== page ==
“What would he say?” Crais said. “He knows he’s a hidden man. His whole M.O. is to give away nothing. He’s learned to be that way to survive but he knows it’s not right. He’d like to be more like Elvis but doesn’t know how to do it.”
“Talk about L.A. What is it about it that keeps you placing your characters here?”
“The canvas is spectacular,” Crais answered. He said Los Angeles is a destination for hope, where people come to reinvent themselves, chasing hopes and dreams. “When you have that many people risking so much…it’s true grit for me, fantastic stuff to work with.”
Bates said that some authors, when setting their books in L.A., get their details wrong. But Crais, she pointed out, makes his neighborhoods recognizable. How does he do it?
Crais said he keeps weird hours, getting up at 3 a.m., driving around, sometimes “hanging out at donut shops in South Central talking to people.” He looks for the little things to drop into a scene, asking himself, “What makes it real to me?”
“Talk about your writing schedule. Do you write every day?”
“My work year is only about ten months” because two months are taken up by promotional work and touring. “I’m lazy for about the first third of the book. Then I slam up against deadline hell and then I obsess.” He said when he’s near the finish line, he does 12-14 hours, 7 days a week.
Bates asked Crais what will happen to Elvis and Joe, if he’ll allow them to grow old.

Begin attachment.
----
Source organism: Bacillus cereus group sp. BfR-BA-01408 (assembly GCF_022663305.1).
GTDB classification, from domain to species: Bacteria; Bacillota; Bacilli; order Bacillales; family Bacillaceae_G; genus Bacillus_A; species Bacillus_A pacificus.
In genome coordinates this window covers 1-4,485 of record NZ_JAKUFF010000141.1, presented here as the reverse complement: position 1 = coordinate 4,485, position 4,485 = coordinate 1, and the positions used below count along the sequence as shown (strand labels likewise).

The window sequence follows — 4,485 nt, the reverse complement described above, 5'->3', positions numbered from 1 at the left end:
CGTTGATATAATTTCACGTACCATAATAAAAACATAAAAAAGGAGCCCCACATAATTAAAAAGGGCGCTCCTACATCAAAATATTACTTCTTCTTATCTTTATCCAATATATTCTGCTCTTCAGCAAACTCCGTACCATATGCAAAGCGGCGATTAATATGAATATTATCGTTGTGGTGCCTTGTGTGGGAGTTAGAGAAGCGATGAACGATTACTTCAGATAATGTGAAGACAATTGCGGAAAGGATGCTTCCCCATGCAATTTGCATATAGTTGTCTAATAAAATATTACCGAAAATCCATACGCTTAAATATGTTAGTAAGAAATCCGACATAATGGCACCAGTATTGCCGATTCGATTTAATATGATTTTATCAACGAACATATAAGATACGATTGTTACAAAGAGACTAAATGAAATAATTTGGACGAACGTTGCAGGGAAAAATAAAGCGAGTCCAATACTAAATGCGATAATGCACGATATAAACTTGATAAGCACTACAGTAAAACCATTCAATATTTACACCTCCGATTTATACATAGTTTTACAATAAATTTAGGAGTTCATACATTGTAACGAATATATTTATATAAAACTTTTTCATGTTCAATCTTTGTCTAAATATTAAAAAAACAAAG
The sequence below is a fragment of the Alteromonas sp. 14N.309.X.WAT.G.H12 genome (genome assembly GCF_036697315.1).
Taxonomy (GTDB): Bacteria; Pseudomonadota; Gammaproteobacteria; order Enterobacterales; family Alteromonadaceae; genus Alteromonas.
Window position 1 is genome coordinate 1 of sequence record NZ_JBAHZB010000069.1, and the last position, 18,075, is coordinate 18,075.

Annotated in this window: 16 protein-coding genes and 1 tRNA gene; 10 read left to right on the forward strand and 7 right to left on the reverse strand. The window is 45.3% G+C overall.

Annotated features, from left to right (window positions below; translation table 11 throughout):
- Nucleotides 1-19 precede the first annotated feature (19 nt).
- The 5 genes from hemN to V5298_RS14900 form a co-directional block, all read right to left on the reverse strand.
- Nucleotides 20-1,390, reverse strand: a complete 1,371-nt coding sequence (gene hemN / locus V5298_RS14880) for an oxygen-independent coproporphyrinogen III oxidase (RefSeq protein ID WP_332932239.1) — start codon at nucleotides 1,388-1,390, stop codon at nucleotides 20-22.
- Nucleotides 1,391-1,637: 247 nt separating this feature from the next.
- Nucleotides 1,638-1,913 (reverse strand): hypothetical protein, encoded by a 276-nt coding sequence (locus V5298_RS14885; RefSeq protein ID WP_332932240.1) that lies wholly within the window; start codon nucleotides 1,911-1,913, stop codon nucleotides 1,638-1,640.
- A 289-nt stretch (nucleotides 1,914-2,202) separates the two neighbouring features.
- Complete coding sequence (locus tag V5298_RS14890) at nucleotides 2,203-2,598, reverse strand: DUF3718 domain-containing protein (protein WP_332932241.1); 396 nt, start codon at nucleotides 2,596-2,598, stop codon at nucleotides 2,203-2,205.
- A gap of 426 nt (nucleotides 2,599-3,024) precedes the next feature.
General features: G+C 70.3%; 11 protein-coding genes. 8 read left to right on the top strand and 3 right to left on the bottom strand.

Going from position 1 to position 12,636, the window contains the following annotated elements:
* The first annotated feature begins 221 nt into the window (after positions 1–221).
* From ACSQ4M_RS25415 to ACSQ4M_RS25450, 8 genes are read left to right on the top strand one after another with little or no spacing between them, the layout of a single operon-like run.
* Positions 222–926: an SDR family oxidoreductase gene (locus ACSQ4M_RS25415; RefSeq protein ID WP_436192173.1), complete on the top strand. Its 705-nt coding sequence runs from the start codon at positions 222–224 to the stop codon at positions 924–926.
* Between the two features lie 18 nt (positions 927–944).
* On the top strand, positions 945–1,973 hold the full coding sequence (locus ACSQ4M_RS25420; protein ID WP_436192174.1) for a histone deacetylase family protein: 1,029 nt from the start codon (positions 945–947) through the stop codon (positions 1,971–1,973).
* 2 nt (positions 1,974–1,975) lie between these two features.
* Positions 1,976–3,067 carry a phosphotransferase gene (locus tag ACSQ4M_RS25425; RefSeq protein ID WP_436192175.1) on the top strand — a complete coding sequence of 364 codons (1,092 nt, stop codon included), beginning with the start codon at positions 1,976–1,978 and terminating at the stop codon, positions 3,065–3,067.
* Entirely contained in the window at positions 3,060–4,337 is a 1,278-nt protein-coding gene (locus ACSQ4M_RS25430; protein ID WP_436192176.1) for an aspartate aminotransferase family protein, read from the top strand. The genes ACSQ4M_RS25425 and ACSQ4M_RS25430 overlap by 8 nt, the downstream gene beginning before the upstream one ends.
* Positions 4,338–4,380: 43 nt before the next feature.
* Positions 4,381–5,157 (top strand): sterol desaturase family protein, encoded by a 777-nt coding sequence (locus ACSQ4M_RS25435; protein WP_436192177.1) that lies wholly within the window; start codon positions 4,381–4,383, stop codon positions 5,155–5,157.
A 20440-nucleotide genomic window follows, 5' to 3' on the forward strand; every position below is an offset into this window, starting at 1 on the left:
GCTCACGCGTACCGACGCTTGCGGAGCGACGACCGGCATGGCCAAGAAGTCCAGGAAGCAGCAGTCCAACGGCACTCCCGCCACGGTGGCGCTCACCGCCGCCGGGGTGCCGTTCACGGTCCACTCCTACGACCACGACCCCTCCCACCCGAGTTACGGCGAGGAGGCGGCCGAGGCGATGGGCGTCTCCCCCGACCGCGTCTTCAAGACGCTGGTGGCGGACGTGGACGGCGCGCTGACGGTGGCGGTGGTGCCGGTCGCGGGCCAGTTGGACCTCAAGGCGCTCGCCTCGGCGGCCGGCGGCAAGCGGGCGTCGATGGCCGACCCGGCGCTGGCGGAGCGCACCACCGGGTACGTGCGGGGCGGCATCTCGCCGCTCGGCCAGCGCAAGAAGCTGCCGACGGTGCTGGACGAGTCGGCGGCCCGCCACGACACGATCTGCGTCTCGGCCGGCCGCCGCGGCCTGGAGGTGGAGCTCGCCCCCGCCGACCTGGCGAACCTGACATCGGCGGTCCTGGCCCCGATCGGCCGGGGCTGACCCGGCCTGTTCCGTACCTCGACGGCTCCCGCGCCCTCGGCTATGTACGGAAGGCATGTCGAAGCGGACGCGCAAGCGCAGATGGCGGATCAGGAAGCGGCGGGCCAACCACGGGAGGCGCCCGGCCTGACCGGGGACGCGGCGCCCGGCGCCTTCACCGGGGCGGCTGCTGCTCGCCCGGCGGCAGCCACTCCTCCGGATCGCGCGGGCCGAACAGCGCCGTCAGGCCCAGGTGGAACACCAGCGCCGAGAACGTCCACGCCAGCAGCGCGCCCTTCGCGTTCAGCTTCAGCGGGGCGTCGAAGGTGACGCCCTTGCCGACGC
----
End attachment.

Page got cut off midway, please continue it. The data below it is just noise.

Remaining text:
“There’s a heavy action component in my books. If I allow my guys to age in real time, after a while, they won’t be able to do it.” He says he does “a time-slip thing,” putting them in their “gray, foggy 40s” by keeping time references vague. In his early novels, for example, he said the two were in the Vietnam War; now it’s just “the war.”
He continued, “I used to know what the last two books are. The second to last, Elvis gets murdered. In the last one, Joe makes them pay. But I’ll never write them.” He said he hopes he never gets tired of writing Elvis and Joe books “but never say never.”
When Bates asked about his standalone characters, Crais said he would like to see them again. “The question is [whether] to bring them back in their own books or bring them into Elvis Cole’s L.A.”
“What was the hardest book to finish?”
“L.A. Requiem made me sick to my stomach,” Crais said. He thought his publisher would cancel his contract. It ended up being his first novel to hit the bestseller list. “It got fantastic reviews but it was so different. It had first- and third-person POVs and flashbacks. I was terrified people would reject it. I wasn’t sure if I’d pulled it off.”
At that point, people from the audience started asking questions. The first person asked Crais how many drafts he writes of each novel.
“I revise endlessly…until the publisher says, ‘Crais, you can’t. We’re publishing tomorrow.’ Another weakness is I can’t read my previous books because I want to change stuff. I can’t stand it.”
A bunch more people asked questions but my wrist started flashing the carpal tunnel alert so it was pencil down for me. Hope you enjoyed the report!